DHCP message MUST initiate a new Access-Request towards the AAA
  server. The secondary BNG MAY include the IPv6-6rd-Configuration Attribute
  in its Access-Request.

=== non-blocking comments ===

-- Section 1 --
   6rd adopts Dynamic Host Configuration Protocol (DHCP) 
   [RFC2131] as auto-configuring protocol.

Do you really mean "adopts" here, or should it be "adapts"?  I'm not certain from reading the document, but they imply different things and the RFC Editor won't know whether to change it or not.

-- Section 2 --
   The terms 6rd CE and 6rd Border Relay are defined in [RFC5969]. 

It would be helpful to at least expand the terms here, so I don't have to go to 5969 for that:

   The terms 6rd Customer Edge (6rd CE) and 6rd Border Relay (BR)
   are defined in [RFC5969]. 

-- Section 3 --

The caption in Figure 2 is the same as the one in Figure 1, though it represents a different scenario.  Please change the caption to make it clear what the difference is.

-- Section 4 --
   This section defines IPv6-6rd-Configuration Attribute which is used 
   in the 6rd scenario. The attribute design follows [RFC6158]. 

In Section 3, you describe two different "scenarios".  Here, you talk about "the 6rd scenario."  Are you talking about both of them here, or just one?  Please clarify.  I think you're using "scenario" in two slightly different ways.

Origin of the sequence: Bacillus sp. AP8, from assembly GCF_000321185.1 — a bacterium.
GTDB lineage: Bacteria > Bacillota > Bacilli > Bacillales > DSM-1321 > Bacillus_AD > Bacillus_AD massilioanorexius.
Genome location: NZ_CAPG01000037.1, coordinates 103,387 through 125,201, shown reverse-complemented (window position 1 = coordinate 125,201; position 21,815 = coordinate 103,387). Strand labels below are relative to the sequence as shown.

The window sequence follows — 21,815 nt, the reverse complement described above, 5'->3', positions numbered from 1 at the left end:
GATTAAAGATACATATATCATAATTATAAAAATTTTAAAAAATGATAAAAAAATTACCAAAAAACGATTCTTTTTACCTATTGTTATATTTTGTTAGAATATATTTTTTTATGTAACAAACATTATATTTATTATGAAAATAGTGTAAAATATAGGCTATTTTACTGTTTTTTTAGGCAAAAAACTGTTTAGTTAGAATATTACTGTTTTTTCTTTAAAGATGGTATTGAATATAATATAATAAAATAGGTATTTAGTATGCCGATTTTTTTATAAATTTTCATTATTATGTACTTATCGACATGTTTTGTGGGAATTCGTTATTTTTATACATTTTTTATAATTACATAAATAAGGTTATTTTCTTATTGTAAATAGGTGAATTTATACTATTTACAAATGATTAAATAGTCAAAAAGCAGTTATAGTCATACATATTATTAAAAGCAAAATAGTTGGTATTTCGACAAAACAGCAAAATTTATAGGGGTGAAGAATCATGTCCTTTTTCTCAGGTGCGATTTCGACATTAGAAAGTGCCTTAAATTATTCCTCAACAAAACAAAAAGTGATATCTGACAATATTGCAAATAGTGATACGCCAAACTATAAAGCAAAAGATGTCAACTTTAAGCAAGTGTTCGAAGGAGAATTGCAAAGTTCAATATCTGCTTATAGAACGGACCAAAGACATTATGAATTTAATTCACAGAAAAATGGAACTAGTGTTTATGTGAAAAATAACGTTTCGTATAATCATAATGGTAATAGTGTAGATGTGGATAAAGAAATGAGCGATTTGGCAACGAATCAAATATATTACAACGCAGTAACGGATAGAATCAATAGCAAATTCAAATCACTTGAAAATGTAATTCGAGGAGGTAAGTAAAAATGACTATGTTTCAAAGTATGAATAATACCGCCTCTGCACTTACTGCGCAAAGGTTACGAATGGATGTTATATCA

-- Section 4.1 --
   Since the subtypes have values, they can appear in any order. If 
   multiple 6rdBRIPv4Address (subtype 3) appear, they are recommended to 
   be placed together. 

Why are they recommended to be placed together?  What happens if they're not?  Is this just a neatness thing, or is there an actual reason for it?

-- Section 4.2 --
I'm confused by the table:
- What is the "#" heading?
- The second row appears to be quantity specifiers, except for the last two columns.  Why are they different?

Ah... Now I think I've figured out what you're doing, but I had to do it by searching all your references for "challenge", and then finding a table like the one you have here.  Please don't make people do that.

   The following table provides a guide to which attributes may be found 
   in which kinds of packets, and in what quantity. 
   The following table adds to the one in [RFC2865], Section 5.44,
   providing a guide to the quantity of IPv6-6rd-Configuration attributes
   that may be found in each kind of packet.

-- Section 7 --
   IANA should allocate the number from the standard RADIUS Attributes 
   space using the "IETF Review" policy [RFC5226]. 

The registry actually uses the old term, "IETF Consensus".  I don't think IANA will be confused, but I think it would be clearer if you specified this differently.  Also, you have to tell the RFC Editor to replace "TBD" in the document with the assigned value.  So:

   IANA should allocate the number from the standard RADIUS Attributes 
   range (values 1-191).  The RFC Editor should use the assigned value
   to replace "TBD" in Sections 4.1 and 4.2, and should remove this

(Pete Resnick) No Objection

(Robert Sparks) No Objection

(Martin Stiemerling) No Objection

(Sean Turner) (was Discuss) No Objection

Comment (2013-02-27)
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Thanks for clearing up my discusses.